Looking back 10, 25, 50 years ago (published Gazette, Aug 29, 2013)

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The Northumberland Gazette delves into the archives to remind readers of stories from the past.

10 YEARS AGO - Thursday, August 28, 2003

The Duke of Northumberland has warned he may be forced to sell a second old master should he fail to receive market value for the £35million Madonna of the Pinks. He has also refuted suggestions that the National Gallery needs to offer only £21million to secure the Raphael masterpiece. Both claims came in a statement issused last Friday in response to the decision by the Government to extend the export ban on the painting, delaying the agreed sale to the John Paul Getty Museum in America. In view of the National Gallery’s attempts to buy the painting, the Department for Culture, Media and Sport has asked for more time to determine what will constitute an acceptable offer. However, the Duke has insisted he needs to receive market value to cover the ‘astronomic’ cost of the upkeep of his estate.

25 YEARS AGO - Thursday, August 25, 1988

The waiting is over for students who took their A-Level exams earlier this summer. For schools in the area have received the latest batch of A-Level results and, on the whole, it seems to have been a good year for local pupils. Mr Roy Todd, headteacher of the Duchess’s County High School in Alnwick, says his school had an 80 per cent pass rate – a three per cent increase on last year. “The standard has been steadily rising over the past few years and this year is no exception,” he told the Gazette. “It compares very well with the national average of 65 per cent.” Mr Todd said: “For the most part, the youngsters have all achieved the grades needed.” Special mention must go to Duchess’s High sixth former Stephen Proctor, of Bolton, who gained an A grade in all three of his exams.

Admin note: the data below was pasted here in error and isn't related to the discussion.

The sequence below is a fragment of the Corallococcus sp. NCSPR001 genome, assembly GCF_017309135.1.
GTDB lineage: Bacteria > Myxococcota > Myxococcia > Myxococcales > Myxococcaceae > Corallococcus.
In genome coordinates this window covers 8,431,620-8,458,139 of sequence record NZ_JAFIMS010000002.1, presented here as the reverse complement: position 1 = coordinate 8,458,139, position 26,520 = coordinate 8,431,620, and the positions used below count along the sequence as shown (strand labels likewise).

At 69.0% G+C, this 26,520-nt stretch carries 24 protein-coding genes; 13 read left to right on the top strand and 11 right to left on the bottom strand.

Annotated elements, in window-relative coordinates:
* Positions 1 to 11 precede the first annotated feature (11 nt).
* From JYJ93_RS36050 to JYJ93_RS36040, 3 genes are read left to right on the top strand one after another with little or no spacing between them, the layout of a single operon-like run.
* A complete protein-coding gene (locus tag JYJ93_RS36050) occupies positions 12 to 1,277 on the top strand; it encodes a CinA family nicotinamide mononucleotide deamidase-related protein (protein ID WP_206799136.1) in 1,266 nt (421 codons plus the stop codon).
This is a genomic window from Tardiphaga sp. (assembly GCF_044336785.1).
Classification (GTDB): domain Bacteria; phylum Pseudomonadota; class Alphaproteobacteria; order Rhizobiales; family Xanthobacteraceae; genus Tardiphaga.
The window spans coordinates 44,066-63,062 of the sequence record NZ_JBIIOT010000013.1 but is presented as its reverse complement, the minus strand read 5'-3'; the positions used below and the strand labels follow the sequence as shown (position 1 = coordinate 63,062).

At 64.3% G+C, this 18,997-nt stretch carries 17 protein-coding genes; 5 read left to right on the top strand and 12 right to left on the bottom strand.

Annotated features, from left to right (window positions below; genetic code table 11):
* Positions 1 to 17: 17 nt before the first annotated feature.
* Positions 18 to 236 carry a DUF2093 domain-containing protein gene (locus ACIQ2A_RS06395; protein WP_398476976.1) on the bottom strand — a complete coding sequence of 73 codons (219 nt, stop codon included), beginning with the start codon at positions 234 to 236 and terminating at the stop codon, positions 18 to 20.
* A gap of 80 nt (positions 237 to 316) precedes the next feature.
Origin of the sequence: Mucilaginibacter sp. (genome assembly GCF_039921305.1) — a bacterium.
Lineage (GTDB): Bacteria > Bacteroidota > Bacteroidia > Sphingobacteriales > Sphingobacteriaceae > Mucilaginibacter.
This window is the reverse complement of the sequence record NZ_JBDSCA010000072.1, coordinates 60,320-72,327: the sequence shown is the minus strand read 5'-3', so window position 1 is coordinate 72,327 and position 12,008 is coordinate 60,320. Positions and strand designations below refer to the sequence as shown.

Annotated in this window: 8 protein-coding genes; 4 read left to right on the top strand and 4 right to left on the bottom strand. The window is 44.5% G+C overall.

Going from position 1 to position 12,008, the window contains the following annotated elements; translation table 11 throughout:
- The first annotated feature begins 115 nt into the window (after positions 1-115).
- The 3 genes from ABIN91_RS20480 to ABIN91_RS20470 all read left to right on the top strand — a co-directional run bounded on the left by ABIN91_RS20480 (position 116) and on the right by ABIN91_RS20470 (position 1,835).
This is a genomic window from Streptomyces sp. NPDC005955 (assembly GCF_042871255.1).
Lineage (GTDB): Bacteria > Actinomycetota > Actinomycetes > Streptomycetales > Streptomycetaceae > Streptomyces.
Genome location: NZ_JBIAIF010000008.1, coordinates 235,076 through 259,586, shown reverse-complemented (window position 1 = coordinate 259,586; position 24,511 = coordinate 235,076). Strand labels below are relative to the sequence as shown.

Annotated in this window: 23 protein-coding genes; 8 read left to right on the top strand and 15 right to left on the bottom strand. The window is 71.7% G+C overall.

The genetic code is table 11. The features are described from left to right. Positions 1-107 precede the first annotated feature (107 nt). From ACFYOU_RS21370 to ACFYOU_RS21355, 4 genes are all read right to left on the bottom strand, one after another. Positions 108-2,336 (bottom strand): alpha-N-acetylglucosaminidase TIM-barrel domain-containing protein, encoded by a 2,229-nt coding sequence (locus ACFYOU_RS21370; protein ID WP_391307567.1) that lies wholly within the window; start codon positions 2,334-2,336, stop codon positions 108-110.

50 YEARS AGO - Friday, August 30, 1963

Flying thrills galore are in store for the expected crowds at Acklington Royal Air Force Station on September 14 when the base is thrown open to the general public as part of the RAF At Home scheme commemorating the Battle of Britain. Apart from that, this year has a special significance for the Acklington Station for it marks its Silver Jubilee as an RAF station. The station was opened in April 1938 as No 7 Armament Training Station and used to provide live gunnery practice for Flying Training Command. During the war, it played a prominent part in the defence of Britain when British and Allied planes operating from Acklington destroyed more than 50 enemy aircraft. At the end of the war, it reverted to gunnery training for Fighter Command.